Another name of Allah is “Hakim” (The Wise). That is, He performs every deed and creates everything in accordance with wisdom and benefit. Similarly, a human being's growing to be an adult, a seed's becoming a tree, an egg's cracking open and flying as a bird, all happen in a certain process. That principle of Allah, which is prevalent in the universe, is also valid for some of the religious decrees. Likewise, our Lord, as a requisite of His name Hakim, willed to forbid the habit of drinking alcohol from that community step by step. On the other hand, if alcohol had been made unlawful all of a sudden, the people of that time, who were addicted to alcohol, might have shown hesitations to embrace Islam. They might not have wanted to quit their habit. For this reason, the verses in the Qur'an about alcohol were revealed step by step according to the following order:
1. “And there are (among the produce that God brings forth as nourishment for you on the revived earth) the fruits of the date-palm, and grapes: you derive from them intoxicants and good, wholesome nourishment. Surely in this there is a sign for people who reason and understand.” (The Qur'an, An-Nahl Surah, 16:67) In that verse, it is implied that alcohol is not good nourishment. Some Companions of the Prophet quitted alcohol as it was understood with the revelation of that verse that alcohol is not religiously approved. Indeed, with the revelation of that verse, it was understood that alcohol would be made unlawful in future.
2. “They ask you about intoxicating drinks and games of chance. Say: "In both there is great evil, though some use for people, but their evil is greater than their usefulness.” (The Qur'an, Al-Baqarah Surah, 2:219)
3. “O you who believe! Do not come forward to (stand in) the Prayer while you are in (any sort of) a state of drunkenness until you know what you are saying...” (The Qur'an, An-Nisa, 4:43) This verse forbade performing the prayers while drunken. In that case, a Companion who performed the five daily prayers without skipping could not drink alcohol between two prayers during daytime. Otherwise, if s/he had drunken alcohol between two prayers during daytime, s/he would not be able to perform the prayer as the effects of drunkenness, which alcoholic drinks produced, would not be over yet. S/he might be able to drink alcohol after the Night Prayer. Under those circumstances, a great many Companions quitted alcohol altogether, too. For the bodies that were addicted to alcohol was now gradually getting away from it.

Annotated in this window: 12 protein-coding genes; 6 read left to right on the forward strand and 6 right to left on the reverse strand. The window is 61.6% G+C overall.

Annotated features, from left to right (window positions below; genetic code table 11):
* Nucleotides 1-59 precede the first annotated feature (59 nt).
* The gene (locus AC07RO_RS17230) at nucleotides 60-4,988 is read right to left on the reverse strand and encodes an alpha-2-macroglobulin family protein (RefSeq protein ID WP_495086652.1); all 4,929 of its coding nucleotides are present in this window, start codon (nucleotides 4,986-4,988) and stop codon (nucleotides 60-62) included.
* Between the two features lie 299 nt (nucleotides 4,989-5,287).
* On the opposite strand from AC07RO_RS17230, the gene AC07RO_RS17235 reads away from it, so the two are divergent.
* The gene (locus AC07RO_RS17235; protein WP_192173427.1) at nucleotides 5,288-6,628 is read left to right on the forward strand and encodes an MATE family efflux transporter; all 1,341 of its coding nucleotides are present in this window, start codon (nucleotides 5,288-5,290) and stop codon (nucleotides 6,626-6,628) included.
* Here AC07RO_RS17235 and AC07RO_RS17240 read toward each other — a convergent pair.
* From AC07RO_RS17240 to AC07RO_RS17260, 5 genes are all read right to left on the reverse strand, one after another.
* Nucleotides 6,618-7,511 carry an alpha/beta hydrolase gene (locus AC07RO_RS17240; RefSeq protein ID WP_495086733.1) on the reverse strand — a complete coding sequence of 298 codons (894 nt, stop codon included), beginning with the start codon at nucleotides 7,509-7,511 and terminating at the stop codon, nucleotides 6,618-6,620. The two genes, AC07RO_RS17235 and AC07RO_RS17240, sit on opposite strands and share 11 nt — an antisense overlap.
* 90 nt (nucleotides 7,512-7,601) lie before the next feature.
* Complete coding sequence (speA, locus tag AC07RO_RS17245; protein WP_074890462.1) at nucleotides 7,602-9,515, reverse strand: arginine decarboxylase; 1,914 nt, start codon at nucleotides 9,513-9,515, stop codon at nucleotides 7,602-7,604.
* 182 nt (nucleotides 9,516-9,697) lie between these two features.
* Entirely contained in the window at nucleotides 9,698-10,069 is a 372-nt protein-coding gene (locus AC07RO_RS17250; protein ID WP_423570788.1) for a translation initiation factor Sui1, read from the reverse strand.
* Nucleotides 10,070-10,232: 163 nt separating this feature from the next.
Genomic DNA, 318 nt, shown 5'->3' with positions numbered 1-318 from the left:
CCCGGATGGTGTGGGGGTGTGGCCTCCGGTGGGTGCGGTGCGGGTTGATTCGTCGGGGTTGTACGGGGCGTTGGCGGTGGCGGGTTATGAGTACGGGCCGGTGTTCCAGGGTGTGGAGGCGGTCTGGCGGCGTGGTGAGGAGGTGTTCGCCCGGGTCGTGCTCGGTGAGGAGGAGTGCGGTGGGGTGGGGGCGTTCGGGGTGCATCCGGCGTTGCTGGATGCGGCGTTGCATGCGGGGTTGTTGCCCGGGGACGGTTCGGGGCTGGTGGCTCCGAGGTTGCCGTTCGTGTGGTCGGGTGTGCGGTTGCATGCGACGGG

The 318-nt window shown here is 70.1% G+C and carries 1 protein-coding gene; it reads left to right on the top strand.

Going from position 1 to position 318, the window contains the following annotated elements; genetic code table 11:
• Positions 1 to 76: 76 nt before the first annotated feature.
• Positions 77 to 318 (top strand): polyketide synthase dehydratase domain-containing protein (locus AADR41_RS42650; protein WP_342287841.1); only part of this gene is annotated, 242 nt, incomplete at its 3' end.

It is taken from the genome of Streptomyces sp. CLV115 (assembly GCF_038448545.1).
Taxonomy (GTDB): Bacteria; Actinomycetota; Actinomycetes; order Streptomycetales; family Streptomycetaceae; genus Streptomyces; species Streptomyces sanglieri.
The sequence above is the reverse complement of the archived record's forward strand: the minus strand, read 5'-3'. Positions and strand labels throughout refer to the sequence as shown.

4. “O you who believe! Intoxicants, games of chance, sacrifices to (anything serving the function of) idols (and at places consecrated for offerings to any other than God), and (the pagan practice of) divination by arrows (and similar practices) are a loathsome evil of Satan's doing; so turn wholly away from it, so that you may prosper (in both worlds).” (The Qur'an, Al-Ma'idah Surah, 5:90)
5. “Satan only seeks to provoke enmity and hatred among you by means of intoxicants and games of chance, and to bar you from the remembrance of God and from Prayer. So, then, will you abstain?” (The Qur'an, Al-Ma'idah Surah, 5:91)
With that last verse, alcoholic drinks are categorically and definitely forbidden.
Anas, one of the Companions, may Allah be pleased with him, narrates: We were drinking alcohol. I was serving. One man came and said: “Alcoholic drinks are forbidden.” The friends there commanded quickly: “Trash the drinks and clean these cups!” Nobody put a drop of alcohol in their mouths after that news.
Questions on Islam
- Is it true that we cannot perform prayers for 40 days after drinking alcohol?
- Could a person who drinks alcohol perform prayers?
- What is necessary to do in order to stop using alcohol?
- How and when alcoholic drinks were proclaimed religiously forbidden?
- The Tarawih Prayer
- How and when alcoholic drinks were proclaimed religiously forbidden?
- What should you do about your prayers when you are sick?
- Fasting is the Zakat of the Body
- What are alcoholic drinks? How does Islam view the drinks that intoxicate?
- What are the great sins?